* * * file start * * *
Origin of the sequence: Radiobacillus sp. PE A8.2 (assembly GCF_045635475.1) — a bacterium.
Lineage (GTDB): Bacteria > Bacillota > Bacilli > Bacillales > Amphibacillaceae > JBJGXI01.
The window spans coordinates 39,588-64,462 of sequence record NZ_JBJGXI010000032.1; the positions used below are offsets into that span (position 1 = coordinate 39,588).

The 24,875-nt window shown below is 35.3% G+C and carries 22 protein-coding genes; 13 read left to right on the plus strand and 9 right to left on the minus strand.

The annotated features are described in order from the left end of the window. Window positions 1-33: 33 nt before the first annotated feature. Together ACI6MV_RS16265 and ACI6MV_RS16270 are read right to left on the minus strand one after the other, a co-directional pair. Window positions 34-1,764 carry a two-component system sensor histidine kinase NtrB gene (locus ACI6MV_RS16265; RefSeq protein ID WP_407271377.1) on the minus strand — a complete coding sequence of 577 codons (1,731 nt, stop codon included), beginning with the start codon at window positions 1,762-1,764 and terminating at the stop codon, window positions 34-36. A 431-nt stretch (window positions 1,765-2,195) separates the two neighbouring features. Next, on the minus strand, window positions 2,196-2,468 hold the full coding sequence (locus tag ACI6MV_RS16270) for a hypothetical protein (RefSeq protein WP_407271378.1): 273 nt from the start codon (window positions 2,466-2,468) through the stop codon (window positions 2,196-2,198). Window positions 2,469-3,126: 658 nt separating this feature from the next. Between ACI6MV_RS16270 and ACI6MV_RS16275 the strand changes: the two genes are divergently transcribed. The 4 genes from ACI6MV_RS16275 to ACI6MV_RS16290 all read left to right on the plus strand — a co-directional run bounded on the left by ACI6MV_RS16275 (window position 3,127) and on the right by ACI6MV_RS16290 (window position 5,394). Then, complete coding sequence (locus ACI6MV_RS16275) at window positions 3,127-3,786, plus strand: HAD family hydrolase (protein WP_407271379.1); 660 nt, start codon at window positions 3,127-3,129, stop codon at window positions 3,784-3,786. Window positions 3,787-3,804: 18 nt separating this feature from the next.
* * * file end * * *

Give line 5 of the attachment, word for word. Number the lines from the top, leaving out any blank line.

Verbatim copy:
The annotated features are described in order from the left end of the window. Window positions 1-33: 33 nt before the first annotated feature. Together ACI6MV_RS16265 and ACI6MV_RS16270 are read right to left on the minus strand one after the other, a co-directional pair. Window positions 34-1,764 carry a two-component system sensor histidine kinase NtrB gene (locus ACI6MV_RS16265; RefSeq protein ID WP_407271377.1) on the minus strand — a complete coding sequence of 577 codons (1,731 nt, stop codon included), beginning with the start codon at window positions 1,762-1,764 and terminating at the stop codon, window positions 34-36. A 431-nt stretch (window positions 1,765-2,195) separates the two neighbouring features. Next, on the minus strand, window positions 2,196-2,468 hold the full coding sequence (locus tag ACI6MV_RS16270) for a hypothetical protein (RefSeq protein WP_407271378.1): 273 nt from the start codon (window positions 2,466-2,468) through the stop codon (window positions 2,196-2,198). Window positions 2,469-3,126: 658 nt separating this feature from the next. Between ACI6MV_RS16270 and ACI6MV_RS16275 the strand changes: the two genes are divergently transcribed. The 4 genes from ACI6MV_RS16275 to ACI6MV_RS16290 all read left to right on the plus strand — a co-directional run bounded on the left by ACI6MV_RS16275 (window position 3,127) and on the right by ACI6MV_RS16290 (window position 5,394). Then, complete coding sequence (locus ACI6MV_RS16275) at window positions 3,127-3,786, plus strand: HAD family hydrolase (protein WP_407271379.1); 660 nt, start codon at window positions 3,127-3,129, stop codon at window positions 3,784-3,786. Window positions 3,787-3,804: 18 nt separating this feature from the next.